We need faster endpoints for targeted cancer drugs – here’s one we can use
I spent more than a decade reviewing marketing submissions at the EMA, and I think we need faster endpoints to measure how targeted cancer drugs can benefit patients. We can create one by combining two commonly used measures.
Objective response rate (ORR) is the proportion of patients whose tumors shrink by a predefined amount for a minimum period. The duration of response (DOR) is the time from treatment response to progression or death. The combination of these two endpoints—sometimes called “durable ORR”—can establish the duration of patients’ response to an experimental drug.
In the right circumstances, durable ORR could support standard approval just as well as progression-free survival (PFS), which the FDA and EMA currently rely on. Durable ORR can demonstrate an agent’s clinical activity even where there is not enough PFS data, giving oncologists additional treatment choices and improving patients’ lives.
What’s wrong with currently used endpoints?
The ideal outcome for cancer patients is to live longer with a reasonable quality of life (QoL). That’s why the gold standard clinical endpoint for cancer trials is overall survival (OS), the time from the start of treatment to death. But proving a clear OS benefit requires:
- Enrolling a large number of patients (difficult for orphan and rare cancers)
- Following patients for years (in the case of some slow-growing tumors)
- Restricting patients to a single treatment during follow-up (which is unethical), and
- Conducting a randomized, controlled trial in which some patients would get a placebo or a therapy with little impact on OS
So since the 1970s, regulators have accepted PFS and ORR as proxies for OS.
For standard approvals, regulators use PFS because it allows smaller, shorter studies with less follow-up. But it is flawed. For example, it does not correlate well with OS, especially for targeted cancer drugs, and it is not meaningful in non-randomized trials. PFS cannot account for the fact that a slow increase in tumor size and growth does not aggravate symptoms in some tumor types. And for first-line treatment of some cancers, PFS requires an extended follow-up.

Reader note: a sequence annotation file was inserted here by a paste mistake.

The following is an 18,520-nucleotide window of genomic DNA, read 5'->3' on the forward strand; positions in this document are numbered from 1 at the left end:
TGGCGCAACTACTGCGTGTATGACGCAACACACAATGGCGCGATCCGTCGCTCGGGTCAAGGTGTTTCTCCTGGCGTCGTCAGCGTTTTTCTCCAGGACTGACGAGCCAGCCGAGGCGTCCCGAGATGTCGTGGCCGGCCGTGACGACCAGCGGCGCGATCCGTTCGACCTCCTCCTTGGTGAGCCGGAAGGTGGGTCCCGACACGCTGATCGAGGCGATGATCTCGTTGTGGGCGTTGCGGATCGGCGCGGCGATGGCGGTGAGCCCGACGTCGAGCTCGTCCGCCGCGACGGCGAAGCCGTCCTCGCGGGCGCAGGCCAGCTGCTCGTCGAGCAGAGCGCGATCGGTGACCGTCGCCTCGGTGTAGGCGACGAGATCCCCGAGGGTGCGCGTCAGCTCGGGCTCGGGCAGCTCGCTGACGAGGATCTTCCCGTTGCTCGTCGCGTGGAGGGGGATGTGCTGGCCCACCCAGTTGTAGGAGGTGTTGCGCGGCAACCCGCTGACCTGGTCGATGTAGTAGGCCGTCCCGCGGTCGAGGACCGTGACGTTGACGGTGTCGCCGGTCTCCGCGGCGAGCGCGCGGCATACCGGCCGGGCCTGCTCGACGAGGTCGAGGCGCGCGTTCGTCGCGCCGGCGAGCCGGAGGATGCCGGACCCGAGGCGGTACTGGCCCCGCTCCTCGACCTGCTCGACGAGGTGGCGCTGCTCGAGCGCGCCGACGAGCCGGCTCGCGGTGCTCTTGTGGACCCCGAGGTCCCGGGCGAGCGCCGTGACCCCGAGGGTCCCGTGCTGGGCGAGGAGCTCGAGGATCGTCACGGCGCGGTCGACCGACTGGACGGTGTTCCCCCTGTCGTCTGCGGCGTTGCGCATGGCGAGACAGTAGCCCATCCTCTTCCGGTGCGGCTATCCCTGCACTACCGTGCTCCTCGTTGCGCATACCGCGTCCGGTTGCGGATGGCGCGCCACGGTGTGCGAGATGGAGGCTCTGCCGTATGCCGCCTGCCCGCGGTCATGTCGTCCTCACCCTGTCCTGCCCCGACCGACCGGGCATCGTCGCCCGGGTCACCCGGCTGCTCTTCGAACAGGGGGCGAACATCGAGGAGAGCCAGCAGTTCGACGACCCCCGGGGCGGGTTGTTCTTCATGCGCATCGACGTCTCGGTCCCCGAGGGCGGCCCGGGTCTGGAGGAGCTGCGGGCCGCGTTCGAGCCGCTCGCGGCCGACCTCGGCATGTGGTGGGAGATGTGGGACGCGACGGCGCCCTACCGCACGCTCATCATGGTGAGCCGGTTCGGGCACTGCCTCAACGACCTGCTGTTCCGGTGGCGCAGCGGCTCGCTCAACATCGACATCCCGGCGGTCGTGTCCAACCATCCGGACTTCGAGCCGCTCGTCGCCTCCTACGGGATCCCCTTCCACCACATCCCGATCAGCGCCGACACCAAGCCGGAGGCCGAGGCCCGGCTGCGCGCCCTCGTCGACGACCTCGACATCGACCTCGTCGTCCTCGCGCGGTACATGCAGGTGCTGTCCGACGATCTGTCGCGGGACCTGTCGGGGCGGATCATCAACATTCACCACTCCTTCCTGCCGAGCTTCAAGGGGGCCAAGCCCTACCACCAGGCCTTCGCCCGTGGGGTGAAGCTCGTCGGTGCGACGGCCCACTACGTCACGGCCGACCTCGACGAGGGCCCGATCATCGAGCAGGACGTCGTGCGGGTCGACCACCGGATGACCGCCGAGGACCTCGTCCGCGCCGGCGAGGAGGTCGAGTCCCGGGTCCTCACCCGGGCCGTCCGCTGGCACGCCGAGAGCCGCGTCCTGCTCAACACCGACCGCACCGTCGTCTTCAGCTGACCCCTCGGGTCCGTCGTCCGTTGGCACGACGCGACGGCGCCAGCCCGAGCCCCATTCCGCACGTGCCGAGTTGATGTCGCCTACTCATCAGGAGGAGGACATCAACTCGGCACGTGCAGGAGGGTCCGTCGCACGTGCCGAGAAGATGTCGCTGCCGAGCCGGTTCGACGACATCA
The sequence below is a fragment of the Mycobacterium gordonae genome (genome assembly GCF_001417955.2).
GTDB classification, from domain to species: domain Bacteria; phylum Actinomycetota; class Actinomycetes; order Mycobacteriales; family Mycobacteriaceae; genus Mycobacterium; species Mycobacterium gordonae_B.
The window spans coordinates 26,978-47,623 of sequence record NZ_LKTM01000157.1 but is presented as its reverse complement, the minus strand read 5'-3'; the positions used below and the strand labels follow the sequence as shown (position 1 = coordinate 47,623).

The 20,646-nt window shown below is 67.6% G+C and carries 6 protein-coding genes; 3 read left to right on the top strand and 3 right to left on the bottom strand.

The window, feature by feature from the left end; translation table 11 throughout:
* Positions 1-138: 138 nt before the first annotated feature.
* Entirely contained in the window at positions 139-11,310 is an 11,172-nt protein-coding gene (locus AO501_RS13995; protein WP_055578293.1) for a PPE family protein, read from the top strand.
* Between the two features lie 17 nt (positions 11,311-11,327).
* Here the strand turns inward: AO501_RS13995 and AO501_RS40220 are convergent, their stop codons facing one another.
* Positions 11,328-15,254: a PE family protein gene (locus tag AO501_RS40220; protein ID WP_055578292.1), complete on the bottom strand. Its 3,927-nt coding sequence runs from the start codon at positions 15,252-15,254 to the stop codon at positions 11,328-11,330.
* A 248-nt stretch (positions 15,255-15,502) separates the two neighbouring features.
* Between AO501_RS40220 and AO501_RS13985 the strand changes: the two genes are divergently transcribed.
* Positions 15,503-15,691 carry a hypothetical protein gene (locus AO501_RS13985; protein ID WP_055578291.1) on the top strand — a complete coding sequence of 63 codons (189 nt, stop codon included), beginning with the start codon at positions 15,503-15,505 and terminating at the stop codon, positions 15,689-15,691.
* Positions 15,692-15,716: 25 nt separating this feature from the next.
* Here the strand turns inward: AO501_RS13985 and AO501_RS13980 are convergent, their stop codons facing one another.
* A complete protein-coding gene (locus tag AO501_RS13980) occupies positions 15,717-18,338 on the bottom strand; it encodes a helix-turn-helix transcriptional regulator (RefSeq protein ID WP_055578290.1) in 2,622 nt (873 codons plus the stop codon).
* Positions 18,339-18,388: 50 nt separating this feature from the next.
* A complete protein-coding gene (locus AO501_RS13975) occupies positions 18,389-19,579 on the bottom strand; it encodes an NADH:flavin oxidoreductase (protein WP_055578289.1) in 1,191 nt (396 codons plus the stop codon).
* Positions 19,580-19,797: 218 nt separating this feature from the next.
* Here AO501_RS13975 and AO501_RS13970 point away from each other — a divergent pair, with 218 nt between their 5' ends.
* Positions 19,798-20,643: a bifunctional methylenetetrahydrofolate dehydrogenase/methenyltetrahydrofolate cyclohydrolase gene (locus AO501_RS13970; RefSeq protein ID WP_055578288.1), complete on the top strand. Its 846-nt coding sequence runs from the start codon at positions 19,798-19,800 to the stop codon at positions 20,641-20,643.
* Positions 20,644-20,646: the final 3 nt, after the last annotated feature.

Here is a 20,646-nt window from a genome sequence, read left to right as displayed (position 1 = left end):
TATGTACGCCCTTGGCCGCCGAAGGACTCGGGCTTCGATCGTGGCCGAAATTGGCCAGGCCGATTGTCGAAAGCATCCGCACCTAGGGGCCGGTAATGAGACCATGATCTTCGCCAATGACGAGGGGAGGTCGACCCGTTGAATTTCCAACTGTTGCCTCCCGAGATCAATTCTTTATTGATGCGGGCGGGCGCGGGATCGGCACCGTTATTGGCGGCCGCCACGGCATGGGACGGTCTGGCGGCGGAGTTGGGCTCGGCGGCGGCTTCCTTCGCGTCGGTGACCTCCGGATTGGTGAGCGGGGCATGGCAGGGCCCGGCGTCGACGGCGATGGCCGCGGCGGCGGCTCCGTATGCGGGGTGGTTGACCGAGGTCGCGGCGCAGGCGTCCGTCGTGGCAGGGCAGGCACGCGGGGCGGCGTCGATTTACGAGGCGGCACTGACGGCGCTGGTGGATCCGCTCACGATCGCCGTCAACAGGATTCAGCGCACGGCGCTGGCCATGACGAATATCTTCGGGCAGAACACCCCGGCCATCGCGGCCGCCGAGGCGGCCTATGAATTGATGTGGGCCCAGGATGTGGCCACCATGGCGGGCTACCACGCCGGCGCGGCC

For accelerated approvals (AAs), regulators use ORR on the rationale that it’s an intermediate endpoint that could reasonably predict clinical benefit.
Why durable ORR is a useful endpoint
- It’s clinically relevant for patients. A high response rate that does not last long is meaningless to patients and may be offset by toxicities. But if a patient experiences a complete or partial tumor response that lasts, it’s common sense that their QoL will be better for the same reasons that support PFS use. The patient is alive, without progression of the disease, and probably with a reduction in symptoms.
- It could work in support of regular approval. Durable ORR could be used to establish efficacy under the following conditions: 1) There is no existing drug that significantly improves PFS/OS; 2) The experimental agent produces a dramatic and durable ORR compared with established treatments, and; 3) There is a high unmet medical need.
- There is regulatory precedent for using it. The FDA and EMA have granted full approval to several drugs that used ORR as the primary endpoint with DOR as a key secondary endpoint to show efficacy, including two precision medicines for ROS1-positive metastatic non-small cell lung cancer; Xalkori (crizotinib) in 2016, and Rozlytrek (entrectinib) in 2019. The FDA and EMA also approved two chimeric antigen receptor T-cell (CAR T-cell) therapies in 2017 and 2018 based on ORR and remission rates, an endpoint that closely aligns to durable ORR. Kymriah (tisagenlecleucel) was approved for acute lymphoblastic leukemia and Yescarta (axicabtagene ciloleucel) for diffuse large B-cell lymphoma.
Durable ORR could enable physicians to bring better care to more cancer patients more quickly in the right circumstances.
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